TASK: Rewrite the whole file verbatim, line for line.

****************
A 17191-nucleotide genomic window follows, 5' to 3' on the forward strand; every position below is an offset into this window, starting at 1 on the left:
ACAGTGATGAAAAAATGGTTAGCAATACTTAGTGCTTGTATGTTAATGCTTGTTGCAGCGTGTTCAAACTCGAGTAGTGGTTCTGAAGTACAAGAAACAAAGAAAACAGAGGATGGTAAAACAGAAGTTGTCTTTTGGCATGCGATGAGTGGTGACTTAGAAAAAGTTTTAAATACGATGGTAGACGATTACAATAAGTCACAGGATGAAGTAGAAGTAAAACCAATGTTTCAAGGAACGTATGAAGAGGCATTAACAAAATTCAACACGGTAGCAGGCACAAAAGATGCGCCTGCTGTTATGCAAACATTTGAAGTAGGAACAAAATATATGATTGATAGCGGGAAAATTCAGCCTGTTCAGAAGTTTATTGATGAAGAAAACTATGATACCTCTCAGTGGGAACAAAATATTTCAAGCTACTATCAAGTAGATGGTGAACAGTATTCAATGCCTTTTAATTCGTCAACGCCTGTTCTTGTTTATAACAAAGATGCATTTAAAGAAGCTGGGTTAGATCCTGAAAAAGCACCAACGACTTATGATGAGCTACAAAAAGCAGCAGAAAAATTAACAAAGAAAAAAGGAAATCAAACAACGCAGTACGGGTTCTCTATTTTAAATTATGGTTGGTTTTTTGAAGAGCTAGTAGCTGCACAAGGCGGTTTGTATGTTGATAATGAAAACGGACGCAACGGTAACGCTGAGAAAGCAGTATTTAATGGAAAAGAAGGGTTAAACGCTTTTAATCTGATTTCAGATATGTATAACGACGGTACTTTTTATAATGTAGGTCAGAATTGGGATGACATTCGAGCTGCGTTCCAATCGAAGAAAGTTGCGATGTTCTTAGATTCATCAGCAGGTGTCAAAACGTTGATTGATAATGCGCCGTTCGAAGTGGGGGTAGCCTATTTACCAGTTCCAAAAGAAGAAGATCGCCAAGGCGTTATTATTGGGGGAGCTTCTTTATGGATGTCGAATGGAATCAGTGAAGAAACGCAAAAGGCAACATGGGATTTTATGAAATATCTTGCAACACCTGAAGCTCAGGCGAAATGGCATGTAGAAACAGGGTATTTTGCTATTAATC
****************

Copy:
A 17191-nucleotide genomic window follows, 5' to 3' on the forward strand; every position below is an offset into this window, starting at 1 on the left:
ACAGTGATGAAAAAATGGTTAGCAATACTTAGTGCTTGTATGTTAATGCTTGTTGCAGCGTGTTCAAACTCGAGTAGTGGTTCTGAAGTACAAGAAACAAAGAAAACAGAGGATGGTAAAACAGAAGTTGTCTTTTGGCATGCGATGAGTGGTGACTTAGAAAAAGTTTTAAATACGATGGTAGACGATTACAATAAGTCACAGGATGAAGTAGAAGTAAAACCAATGTTTCAAGGAACGTATGAAGAGGCATTAACAAAATTCAACACGGTAGCAGGCACAAAAGATGCGCCTGCTGTTATGCAAACATTTGAAGTAGGAACAAAATATATGATTGATAGCGGGAAAATTCAGCCTGTTCAGAAGTTTATTGATGAAGAAAACTATGATACCTCTCAGTGGGAACAAAATATTTCAAGCTACTATCAAGTAGATGGTGAACAGTATTCAATGCCTTTTAATTCGTCAACGCCTGTTCTTGTTTATAACAAAGATGCATTTAAAGAAGCTGGGTTAGATCCTGAAAAAGCACCAACGACTTATGATGAGCTACAAAAAGCAGCAGAAAAATTAACAAAGAAAAAAGGAAATCAAACAACGCAGTACGGGTTCTCTATTTTAAATTATGGTTGGTTTTTTGAAGAGCTAGTAGCTGCACAAGGCGGTTTGTATGTTGATAATGAAAACGGACGCAACGGTAACGCTGAGAAAGCAGTATTTAATGGAAAAGAAGGGTTAAACGCTTTTAATCTGATTTCAGATATGTATAACGACGGTACTTTTTATAATGTAGGTCAGAATTGGGATGACATTCGAGCTGCGTTCCAATCGAAGAAAGTTGCGATGTTCTTAGATTCATCAGCAGGTGTCAAAACGTTGATTGATAATGCGCCGTTCGAAGTGGGGGTAGCCTATTTACCAGTTCCAAAAGAAGAAGATCGCCAAGGCGTTATTATTGGGGGAGCTTCTTTATGGATGTCGAATGGAATCAGTGAAGAAACGCAAAAGGCAACATGGGATTTTATGAAATATCTTGCAACACCTGAAGCTCAGGCGAAATGGCATGTAGAAACAGGGTATTTTGCTATTAATC